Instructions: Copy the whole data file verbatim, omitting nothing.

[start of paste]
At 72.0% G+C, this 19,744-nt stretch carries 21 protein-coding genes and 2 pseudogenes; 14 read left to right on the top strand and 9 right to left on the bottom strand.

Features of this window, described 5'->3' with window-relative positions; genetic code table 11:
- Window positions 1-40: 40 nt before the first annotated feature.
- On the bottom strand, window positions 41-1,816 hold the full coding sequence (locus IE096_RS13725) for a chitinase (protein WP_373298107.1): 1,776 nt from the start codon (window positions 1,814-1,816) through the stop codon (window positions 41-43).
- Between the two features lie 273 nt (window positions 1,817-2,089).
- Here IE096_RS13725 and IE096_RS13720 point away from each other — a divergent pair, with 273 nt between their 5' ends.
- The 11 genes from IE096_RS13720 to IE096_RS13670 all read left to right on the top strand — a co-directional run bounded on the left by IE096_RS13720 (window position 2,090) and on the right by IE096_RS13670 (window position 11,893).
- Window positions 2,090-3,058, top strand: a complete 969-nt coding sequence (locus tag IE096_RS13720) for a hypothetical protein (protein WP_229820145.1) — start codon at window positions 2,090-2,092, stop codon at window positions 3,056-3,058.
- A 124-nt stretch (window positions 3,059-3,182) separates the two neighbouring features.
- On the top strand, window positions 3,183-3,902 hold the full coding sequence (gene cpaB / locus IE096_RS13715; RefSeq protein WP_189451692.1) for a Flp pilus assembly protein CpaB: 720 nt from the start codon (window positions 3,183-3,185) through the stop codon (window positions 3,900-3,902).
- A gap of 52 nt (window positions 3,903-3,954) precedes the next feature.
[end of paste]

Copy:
At 72.0% G+C, this 19,744-nt stretch carries 21 protein-coding genes and 2 pseudogenes; 14 read left to right on the top strand and 9 right to left on the bottom strand.

Features of this window, described 5'->3' with window-relative positions; genetic code table 11:
- Window positions 1-40: 40 nt before the first annotated feature.
- On the bottom strand, window positions 41-1,816 hold the full coding sequence (locus IE096_RS13725) for a chitinase (protein WP_373298107.1): 1,776 nt from the start codon (window positions 1,814-1,816) through the stop codon (window positions 41-43).
- Between the two features lie 273 nt (window positions 1,817-2,089).
- Here IE096_RS13725 and IE096_RS13720 point away from each other — a divergent pair, with 273 nt between their 5' ends.
- The 11 genes from IE096_RS13720 to IE096_RS13670 all read left to right on the top strand — a co-directional run bounded on the left by IE096_RS13720 (window position 2,090) and on the right by IE096_RS13670 (window position 11,893).
- Window positions 2,090-3,058, top strand: a complete 969-nt coding sequence (locus tag IE096_RS13720) for a hypothetical protein (protein WP_229820145.1) — start codon at window positions 2,090-2,092, stop codon at window positions 3,056-3,058.
- A 124-nt stretch (window positions 3,059-3,182) separates the two neighbouring features.
- On the top strand, window positions 3,183-3,902 hold the full coding sequence (gene cpaB / locus IE096_RS13715; RefSeq protein WP_189451692.1) for a Flp pilus assembly protein CpaB: 720 nt from the start codon (window positions 3,183-3,185) through the stop codon (window positions 3,900-3,902).
- A gap of 52 nt (window positions 3,903-3,954) precedes the next feature.